The residents of a suburban high-rise apartment building are being infected by a strain of parasites that turn them into mindless, sex-crazed fiends out to infect others by the slightest sexual contact.
A man tries to uncover an unconventional psychologist's therapy techniques on his institutionalized wife, while a series of brutal attacks committed by a brood of mutant children coincides with the husband's investigation.
A cop chases two hippies suspected of a series of Manson family-like murders; unbeknownst to him, the real culprits are the living dead, brought to life with a thirst for human flesh by chemical pesticides being used by area farmers.
Dr. Warren Chapin is a pathologist who regularly conducts autopsies on executed prisoners at the State prison. He has a theory that fear is the result of a creature that inhabits all of us.... See full summary »
Zombies rule the world, except for a small group of scientists and military personnel who reside in an underground bunker in Florida. The scientists are using the undead in gruesome experiments; much to the chagrin of the military. Finally the military finds that their men have been used in the scientists' experiments, and banish the scientists to the caves that house the Living Dead. Unfortunately, the zombies from above ground have made their way into the bunker. Written by
Matt Puskas <email@example.com>
British band Gorillaz have sampled several audio clips from both Dawn of the Dead (1978) and Day of the Dead (1985): portions of the music and some dialogue ("Hello? Is there anyone there?") from the latter feature in the track, "M1 A1", on their 2001 debut album; and some of Bub the zombie's grunts appear alongside sound-clips of the news reporters from Dawn of the Dead (1978) on one of their B-sides, "Hip Albatross". Furthermore, part of the score from Dawn of the Dead (1978) is used in the intro track on the 2005 album, 'Demon Days'. This album also features a track narrated by Dennis Hopper, who portrayed Kaufman in George A. Romero's sequel that year, Land of the Dead (2005). See more »
Nothing, nothing at all.
I've been sending up and down the coast from Sarasota to the Everglades and still getting back the same dead air. There's nothing! There's nobody or at least nobody with a radio.
All right then let's set down, we'll use the bullhorn.
Set down? Wait a minute, that's not in our contract!
It's the biggest city within 150 miles and we're going to give it every chance.
Jesus, Mary and Joseph!
Set down, John!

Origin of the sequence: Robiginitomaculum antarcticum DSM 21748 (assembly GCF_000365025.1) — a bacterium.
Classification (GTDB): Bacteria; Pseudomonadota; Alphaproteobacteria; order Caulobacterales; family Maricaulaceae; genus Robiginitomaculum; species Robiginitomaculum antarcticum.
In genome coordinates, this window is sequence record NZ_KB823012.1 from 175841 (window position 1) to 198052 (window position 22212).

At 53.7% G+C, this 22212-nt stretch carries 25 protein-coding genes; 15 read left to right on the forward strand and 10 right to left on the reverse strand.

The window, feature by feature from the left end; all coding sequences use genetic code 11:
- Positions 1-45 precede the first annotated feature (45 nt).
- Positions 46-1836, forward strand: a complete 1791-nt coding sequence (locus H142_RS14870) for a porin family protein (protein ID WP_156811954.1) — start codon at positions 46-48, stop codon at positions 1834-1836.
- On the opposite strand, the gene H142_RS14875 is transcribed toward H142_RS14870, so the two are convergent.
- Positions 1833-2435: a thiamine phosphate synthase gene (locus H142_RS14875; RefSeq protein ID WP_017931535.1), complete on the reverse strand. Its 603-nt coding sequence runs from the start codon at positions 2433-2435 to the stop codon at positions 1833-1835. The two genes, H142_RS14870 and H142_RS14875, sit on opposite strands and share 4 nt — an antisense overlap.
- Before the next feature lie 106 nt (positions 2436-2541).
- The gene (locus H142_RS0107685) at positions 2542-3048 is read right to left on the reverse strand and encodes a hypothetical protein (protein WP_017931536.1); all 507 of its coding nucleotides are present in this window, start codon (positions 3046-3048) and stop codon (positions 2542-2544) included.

I'll set us down. But I won't leave my ...
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Day of the Dead (1985) was the third film in the "Dead" series. For awhile this was going to be the last chapter until recent events have changed the mind of the series creator George A. Romero. Whilst it was going to be a huge budgeted venture for Romero and Laurel Films, a small budget and a few extras limited the scope of the director's vision for this film. But like all good film makers he made do with what he had around him and made a dreary and depressing film.
Society is dead. Zombies have overran the living and the survivors can only be found in very small numbers. One of these groups are bunkered inside an old underground bomb shelter. The survivors inside this subterranean military installation have been divided into three groups: the soldiers, scientists and civilian employees. Stress, sexual tension and a dire situation have split the group even further apart. The dead have been growing in numbers outside and dwindling supplies have made everyone desperate. But within the base their is some order. But what will happen with that collapses?
The third film of the series is not as great as the second film but it's a good film. Performances from the actors may be uneasy and the tight budget restrains the director's vision but it still succeeds as a very frightening and depressing horror film. Savini and company have made the gore more realistic and nauseating. Gone is the cartoonish blood and cheesy gore effects. State-of-the-art splatter effects have been included adding a whole new element to this awesome trilogy. I have to strongly recommend this film. If you love the first two, you'll definitely enjoy this this installment of the one and only trilogy of cinema!
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